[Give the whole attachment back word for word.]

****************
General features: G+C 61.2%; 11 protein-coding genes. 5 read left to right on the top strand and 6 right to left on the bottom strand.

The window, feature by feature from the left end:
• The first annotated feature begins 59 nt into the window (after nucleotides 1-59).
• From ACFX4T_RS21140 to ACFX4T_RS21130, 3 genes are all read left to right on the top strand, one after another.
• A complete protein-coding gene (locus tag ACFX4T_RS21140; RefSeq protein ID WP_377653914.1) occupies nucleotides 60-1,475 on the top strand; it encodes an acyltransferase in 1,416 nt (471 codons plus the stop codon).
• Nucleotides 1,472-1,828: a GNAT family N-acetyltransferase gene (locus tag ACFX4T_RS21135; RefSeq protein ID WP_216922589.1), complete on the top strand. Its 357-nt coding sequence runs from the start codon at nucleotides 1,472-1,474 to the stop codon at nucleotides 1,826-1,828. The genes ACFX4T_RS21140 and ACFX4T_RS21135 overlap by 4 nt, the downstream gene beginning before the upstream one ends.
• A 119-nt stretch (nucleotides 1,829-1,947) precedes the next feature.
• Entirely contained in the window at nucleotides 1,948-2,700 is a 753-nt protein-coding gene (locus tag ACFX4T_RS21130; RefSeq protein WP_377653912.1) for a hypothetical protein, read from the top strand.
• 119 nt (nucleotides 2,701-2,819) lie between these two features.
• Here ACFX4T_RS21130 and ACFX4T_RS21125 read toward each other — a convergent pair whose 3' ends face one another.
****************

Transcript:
General features: G+C 61.2%; 11 protein-coding genes. 5 read left to right on the top strand and 6 right to left on the bottom strand.

The window, feature by feature from the left end:
• The first annotated feature begins 59 nt into the window (after nucleotides 1-59).
• From ACFX4T_RS21140 to ACFX4T_RS21130, 3 genes are all read left to right on the top strand, one after another.
• A complete protein-coding gene (locus tag ACFX4T_RS21140; RefSeq protein ID WP_377653914.1) occupies nucleotides 60-1,475 on the top strand; it encodes an acyltransferase in 1,416 nt (471 codons plus the stop codon).
• Nucleotides 1,472-1,828: a GNAT family N-acetyltransferase gene (locus tag ACFX4T_RS21135; RefSeq protein ID WP_216922589.1), complete on the top strand. Its 357-nt coding sequence runs from the start codon at nucleotides 1,472-1,474 to the stop codon at nucleotides 1,826-1,828. The genes ACFX4T_RS21140 and ACFX4T_RS21135 overlap by 4 nt, the downstream gene beginning before the upstream one ends.
• A 119-nt stretch (nucleotides 1,829-1,947) precedes the next feature.
• Entirely contained in the window at nucleotides 1,948-2,700 is a 753-nt protein-coding gene (locus tag ACFX4T_RS21130; RefSeq protein WP_377653912.1) for a hypothetical protein, read from the top strand.
• 119 nt (nucleotides 2,701-2,819) lie between these two features.
• Here ACFX4T_RS21130 and ACFX4T_RS21125 read toward each other — a convergent pair whose 3' ends face one another.